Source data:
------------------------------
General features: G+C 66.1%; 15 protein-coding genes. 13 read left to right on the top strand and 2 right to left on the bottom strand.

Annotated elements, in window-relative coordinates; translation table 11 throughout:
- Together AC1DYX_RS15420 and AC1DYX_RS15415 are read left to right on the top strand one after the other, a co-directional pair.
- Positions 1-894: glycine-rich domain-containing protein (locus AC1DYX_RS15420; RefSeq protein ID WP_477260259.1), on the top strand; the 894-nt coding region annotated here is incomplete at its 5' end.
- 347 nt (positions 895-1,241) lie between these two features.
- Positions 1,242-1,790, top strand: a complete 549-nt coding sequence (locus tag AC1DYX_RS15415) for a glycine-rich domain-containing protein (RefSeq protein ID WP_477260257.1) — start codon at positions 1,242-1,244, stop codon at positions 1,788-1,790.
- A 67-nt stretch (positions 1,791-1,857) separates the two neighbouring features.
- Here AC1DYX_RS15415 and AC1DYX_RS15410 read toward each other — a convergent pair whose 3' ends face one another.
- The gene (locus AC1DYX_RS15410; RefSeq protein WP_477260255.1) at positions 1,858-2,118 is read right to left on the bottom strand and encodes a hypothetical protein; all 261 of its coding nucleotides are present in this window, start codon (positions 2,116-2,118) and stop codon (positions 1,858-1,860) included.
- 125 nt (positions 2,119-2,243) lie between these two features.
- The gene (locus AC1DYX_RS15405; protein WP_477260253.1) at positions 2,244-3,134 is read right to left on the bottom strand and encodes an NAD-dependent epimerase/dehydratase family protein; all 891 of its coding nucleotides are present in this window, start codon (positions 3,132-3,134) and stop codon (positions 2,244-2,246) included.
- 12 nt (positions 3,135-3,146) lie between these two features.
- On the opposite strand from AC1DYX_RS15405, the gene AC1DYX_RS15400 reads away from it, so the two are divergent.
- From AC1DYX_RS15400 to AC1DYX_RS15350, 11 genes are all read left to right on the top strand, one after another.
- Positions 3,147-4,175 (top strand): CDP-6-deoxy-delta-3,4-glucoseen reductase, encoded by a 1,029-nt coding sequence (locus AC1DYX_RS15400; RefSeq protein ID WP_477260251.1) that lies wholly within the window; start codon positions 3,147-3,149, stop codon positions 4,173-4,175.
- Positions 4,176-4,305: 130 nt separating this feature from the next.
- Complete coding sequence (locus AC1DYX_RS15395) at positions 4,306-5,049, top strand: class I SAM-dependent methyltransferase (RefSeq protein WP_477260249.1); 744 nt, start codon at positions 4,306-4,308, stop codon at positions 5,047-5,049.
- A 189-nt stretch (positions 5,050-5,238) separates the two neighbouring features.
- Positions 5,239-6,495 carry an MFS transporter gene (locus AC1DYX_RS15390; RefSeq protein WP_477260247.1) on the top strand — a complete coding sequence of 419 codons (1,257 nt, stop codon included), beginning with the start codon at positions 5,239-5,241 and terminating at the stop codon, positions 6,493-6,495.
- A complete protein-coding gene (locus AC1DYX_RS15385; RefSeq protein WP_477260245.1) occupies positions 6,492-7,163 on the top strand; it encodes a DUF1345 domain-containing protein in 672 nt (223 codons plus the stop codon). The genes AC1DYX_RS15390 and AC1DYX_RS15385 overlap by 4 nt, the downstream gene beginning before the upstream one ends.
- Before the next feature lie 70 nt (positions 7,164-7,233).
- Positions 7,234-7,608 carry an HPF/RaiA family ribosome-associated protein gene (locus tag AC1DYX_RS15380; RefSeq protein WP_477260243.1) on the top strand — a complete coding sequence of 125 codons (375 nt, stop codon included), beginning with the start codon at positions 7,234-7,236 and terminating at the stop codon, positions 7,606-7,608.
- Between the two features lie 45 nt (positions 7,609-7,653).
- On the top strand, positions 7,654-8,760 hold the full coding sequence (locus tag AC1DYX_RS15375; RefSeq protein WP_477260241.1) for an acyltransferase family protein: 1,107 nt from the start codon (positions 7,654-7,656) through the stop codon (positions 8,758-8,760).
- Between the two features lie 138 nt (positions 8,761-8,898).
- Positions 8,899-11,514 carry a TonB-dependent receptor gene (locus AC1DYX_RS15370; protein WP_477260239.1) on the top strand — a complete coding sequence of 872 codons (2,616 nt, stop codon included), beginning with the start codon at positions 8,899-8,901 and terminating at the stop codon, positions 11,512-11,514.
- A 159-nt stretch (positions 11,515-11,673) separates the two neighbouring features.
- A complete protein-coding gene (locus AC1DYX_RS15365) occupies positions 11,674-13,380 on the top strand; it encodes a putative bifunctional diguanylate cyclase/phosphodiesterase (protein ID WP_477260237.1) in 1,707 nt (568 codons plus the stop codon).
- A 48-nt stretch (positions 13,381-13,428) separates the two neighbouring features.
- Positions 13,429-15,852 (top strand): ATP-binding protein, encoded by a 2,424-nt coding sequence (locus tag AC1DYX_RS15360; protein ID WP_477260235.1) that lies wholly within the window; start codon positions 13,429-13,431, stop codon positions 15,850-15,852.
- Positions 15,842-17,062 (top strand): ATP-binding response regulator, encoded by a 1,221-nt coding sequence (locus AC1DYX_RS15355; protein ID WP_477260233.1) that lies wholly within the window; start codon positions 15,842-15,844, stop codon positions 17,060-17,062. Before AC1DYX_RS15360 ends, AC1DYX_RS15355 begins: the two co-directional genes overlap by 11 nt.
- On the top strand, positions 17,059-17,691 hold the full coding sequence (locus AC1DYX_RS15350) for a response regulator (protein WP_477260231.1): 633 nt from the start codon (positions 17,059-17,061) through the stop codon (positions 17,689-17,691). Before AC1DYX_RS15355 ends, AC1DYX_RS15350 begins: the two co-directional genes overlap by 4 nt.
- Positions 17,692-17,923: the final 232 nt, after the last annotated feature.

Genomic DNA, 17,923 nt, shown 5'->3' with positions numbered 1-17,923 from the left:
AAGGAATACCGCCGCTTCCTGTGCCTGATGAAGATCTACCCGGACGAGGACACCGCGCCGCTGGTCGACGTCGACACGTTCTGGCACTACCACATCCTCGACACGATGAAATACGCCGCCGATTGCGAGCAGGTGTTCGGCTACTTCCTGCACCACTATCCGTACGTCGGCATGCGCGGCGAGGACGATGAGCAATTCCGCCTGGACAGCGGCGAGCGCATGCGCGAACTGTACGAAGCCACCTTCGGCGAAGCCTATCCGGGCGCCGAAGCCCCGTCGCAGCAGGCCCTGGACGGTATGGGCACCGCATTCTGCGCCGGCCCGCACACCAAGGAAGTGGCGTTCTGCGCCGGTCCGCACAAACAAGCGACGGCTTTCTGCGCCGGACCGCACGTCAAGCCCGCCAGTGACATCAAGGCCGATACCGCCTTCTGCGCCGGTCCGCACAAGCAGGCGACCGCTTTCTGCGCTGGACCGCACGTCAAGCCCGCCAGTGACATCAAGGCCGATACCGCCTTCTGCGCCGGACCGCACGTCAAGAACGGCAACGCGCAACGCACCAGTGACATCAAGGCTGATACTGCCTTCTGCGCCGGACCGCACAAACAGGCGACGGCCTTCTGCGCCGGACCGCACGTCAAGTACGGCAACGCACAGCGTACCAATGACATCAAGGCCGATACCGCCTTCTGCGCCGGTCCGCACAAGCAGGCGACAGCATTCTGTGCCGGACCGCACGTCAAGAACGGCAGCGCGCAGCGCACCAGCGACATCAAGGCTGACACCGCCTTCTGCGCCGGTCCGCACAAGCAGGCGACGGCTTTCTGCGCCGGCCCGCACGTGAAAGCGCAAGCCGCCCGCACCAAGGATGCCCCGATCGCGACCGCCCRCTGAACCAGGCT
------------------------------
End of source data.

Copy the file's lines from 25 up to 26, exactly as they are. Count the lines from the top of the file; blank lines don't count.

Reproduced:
- Between the two features lie 138 nt (positions 8,761-8,898).
- Positions 8,899-11,514 carry a TonB-dependent receptor gene (locus AC1DYX_RS15370; protein WP_477260239.1) on the top strand — a complete coding sequence of 872 codons (2,616 nt, stop codon included), beginning with the start codon at positions 8,899-8,901 and terminating at the stop codon, positions 11,512-11,514.